Learning how to slow down… the hard way
165km Phnom Penh to Kampot
One of our goals when we started this trip was learning how to slow down a bit and not be driven by schedules. Maybe we should have remembered that when we set off from Phnom Penh two days ago. Friedel wasn’t feeling entirely well – a small headache and a little nauseous – but decided to push on nonetheless. After three days in the capital, neither of us really wanted to linger any longer and we’d already mapped out a route towards Cambodia’s seaside. We wanted to get going and more to the point we’d made hotel reservations for our return to Phnom Penh (we have to come back to get our Thai visa and head north to Laos) and didn’t want to change our plans. This turned out to be the wrong decision. The ride to Takeo, the first town with guesthouses on our route, was just 80km but the toughest day we’ve had in a while. Less than halfway in, Friedel had lost all her appetite and was craving a bed to rest an increasingly aching body. With no hotels around, we took refuge instead in the tiny thatched wooden huts that often serve as restaurants or barber shops along the road. Their plain wooden slats never felt so good to Friedel, who took quite a few half hour naps, gathering up the energy to jump on the bike again. The gusty headwind that blew up in the afternoon just about finished us off altogether. Late in the day we finally reached Takeo and collapsed into the first guesthouse we found.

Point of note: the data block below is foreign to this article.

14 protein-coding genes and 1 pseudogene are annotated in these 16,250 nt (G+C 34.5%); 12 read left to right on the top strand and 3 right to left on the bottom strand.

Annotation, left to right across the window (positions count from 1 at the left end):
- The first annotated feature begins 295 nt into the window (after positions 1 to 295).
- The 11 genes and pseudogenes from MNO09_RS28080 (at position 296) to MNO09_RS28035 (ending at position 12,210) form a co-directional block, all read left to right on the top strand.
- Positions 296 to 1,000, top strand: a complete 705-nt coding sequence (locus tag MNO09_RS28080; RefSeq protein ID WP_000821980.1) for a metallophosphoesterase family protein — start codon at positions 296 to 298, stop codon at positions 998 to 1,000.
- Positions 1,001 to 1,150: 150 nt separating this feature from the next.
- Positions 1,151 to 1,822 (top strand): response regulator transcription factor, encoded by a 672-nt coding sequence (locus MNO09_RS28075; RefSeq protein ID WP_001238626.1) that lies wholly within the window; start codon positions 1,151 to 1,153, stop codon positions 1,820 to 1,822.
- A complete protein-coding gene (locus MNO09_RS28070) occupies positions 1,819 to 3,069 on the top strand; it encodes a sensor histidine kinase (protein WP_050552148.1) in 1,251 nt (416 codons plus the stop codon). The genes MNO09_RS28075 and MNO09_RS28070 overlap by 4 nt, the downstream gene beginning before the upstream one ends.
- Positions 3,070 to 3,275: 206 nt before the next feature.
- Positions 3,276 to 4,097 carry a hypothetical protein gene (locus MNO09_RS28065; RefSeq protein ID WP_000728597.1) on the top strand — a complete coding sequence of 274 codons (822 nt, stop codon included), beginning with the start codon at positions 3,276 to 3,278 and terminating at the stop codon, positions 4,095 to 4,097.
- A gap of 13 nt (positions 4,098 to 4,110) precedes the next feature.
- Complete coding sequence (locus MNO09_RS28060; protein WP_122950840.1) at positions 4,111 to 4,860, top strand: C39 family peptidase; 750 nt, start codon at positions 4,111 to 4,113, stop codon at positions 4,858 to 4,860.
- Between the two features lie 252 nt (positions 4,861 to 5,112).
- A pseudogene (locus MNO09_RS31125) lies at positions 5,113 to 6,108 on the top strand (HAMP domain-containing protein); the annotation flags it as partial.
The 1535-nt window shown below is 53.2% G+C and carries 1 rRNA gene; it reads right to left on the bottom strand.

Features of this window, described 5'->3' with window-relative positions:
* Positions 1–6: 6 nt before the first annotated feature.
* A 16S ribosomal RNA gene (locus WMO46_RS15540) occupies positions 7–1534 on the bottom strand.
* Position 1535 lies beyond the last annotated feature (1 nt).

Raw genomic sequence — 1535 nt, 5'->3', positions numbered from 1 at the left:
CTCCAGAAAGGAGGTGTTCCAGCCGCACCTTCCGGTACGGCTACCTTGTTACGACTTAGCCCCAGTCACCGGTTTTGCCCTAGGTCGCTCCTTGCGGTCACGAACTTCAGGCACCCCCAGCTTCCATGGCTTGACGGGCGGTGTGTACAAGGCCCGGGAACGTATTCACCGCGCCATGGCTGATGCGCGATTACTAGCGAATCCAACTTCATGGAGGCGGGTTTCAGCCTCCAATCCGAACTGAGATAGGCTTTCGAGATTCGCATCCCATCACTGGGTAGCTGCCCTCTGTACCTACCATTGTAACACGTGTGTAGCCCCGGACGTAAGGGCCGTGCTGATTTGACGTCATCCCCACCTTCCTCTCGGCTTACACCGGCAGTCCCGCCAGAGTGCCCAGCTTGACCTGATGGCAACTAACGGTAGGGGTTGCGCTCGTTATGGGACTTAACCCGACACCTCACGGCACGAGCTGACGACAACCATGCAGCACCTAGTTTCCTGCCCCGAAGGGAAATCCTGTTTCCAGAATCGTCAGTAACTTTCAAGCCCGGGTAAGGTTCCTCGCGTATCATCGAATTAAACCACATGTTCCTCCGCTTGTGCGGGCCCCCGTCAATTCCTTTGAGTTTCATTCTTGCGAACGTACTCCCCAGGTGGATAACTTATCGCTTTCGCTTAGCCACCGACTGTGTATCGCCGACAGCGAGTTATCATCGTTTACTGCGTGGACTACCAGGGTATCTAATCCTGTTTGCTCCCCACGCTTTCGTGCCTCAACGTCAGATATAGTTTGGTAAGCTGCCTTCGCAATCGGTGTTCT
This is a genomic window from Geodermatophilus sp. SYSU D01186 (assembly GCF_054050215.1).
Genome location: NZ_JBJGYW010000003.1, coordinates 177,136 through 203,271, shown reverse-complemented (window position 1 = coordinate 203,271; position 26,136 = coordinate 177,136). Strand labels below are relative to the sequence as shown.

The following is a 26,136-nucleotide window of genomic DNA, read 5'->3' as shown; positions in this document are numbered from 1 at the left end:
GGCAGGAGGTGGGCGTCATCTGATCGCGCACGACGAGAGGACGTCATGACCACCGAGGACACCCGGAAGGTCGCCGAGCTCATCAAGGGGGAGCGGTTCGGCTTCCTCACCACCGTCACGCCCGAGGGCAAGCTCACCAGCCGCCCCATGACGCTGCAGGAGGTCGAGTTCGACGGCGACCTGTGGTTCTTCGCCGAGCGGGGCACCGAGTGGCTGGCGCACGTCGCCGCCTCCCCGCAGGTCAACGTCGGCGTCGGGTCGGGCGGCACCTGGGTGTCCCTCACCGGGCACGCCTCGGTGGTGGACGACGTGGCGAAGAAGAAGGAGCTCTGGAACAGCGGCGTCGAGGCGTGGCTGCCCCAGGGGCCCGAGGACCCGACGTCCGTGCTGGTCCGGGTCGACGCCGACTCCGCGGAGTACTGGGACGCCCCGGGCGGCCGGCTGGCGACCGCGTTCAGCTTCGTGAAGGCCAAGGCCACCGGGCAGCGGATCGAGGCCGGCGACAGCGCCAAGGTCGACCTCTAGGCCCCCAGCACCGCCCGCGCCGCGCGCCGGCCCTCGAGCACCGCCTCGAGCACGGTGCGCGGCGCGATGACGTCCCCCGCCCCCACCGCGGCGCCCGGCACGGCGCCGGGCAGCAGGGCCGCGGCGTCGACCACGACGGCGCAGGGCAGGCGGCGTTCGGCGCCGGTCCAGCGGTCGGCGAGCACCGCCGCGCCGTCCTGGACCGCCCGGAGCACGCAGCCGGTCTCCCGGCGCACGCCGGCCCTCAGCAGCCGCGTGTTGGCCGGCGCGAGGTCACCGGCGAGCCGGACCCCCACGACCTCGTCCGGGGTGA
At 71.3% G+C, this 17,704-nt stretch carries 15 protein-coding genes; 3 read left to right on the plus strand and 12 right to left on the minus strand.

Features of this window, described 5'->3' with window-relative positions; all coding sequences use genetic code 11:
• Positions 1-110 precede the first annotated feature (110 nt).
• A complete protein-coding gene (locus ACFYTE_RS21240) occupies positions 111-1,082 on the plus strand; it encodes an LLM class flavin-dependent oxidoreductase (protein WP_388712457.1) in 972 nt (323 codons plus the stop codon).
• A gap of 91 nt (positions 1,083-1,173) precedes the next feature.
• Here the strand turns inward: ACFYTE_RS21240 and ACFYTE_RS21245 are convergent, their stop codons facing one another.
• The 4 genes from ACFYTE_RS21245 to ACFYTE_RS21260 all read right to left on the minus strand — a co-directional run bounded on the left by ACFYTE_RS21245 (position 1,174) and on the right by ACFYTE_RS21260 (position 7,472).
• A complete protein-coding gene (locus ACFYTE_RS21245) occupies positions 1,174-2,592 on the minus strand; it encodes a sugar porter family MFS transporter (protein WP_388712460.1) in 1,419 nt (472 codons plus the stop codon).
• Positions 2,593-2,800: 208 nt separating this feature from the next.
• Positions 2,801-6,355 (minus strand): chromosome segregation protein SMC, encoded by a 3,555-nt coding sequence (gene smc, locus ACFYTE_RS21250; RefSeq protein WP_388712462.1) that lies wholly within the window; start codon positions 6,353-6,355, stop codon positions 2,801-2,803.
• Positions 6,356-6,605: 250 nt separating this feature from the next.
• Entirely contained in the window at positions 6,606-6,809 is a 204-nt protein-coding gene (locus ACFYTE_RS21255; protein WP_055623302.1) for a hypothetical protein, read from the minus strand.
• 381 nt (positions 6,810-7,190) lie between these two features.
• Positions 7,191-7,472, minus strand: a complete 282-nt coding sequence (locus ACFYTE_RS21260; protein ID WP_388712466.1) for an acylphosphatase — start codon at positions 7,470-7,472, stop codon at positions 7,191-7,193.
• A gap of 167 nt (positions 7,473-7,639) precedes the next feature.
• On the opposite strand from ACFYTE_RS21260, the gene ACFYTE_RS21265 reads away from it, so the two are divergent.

Happily a good night’s rest seemed to get rid of the bugs and we were off and running the next morning towards Kampot. Like so many of Cambodia’s roads, we found a flat landscape surrounded almost constantly by villages and a string of stalls selling everything from fresh sugar cane juice to motorbike parts. Mostly these villages all look very much alike but we noticed coming into one that the dress of the people had changed. Gone were the traditional krama scarves worn by many Cambodians, replaced by colourful headscarves for the women and white caps for the men. A few moments later a mosque confirmed our suspicions that we had entered a Muslim community. Because we’ve had such overwhelmingly good experiencies in Islamic countries, we felt instantly at home and enjoyed shouting ‘salam alaykum’ to all the local children who cried ‘hello’ as we passed. This raised big smiles of surprise from the families before they returned our greeting with ‘alaykum salam’. After just a few kilometers we were back amongst Buddhist temples. We read somewhere that Muslims make up about 5 percent of the population in Cambodia. So far we’ve only seen two Muslim communities.
Now we’re in Kampot, enjoying a beer on the riverfront before heading out the next day to Sihanoukville, the most developed beach resort on Cambodia’s southern coast. Because it’s the rainy season, the whole area is a bit quiet, waiting for the tourists to start returning in a few months time.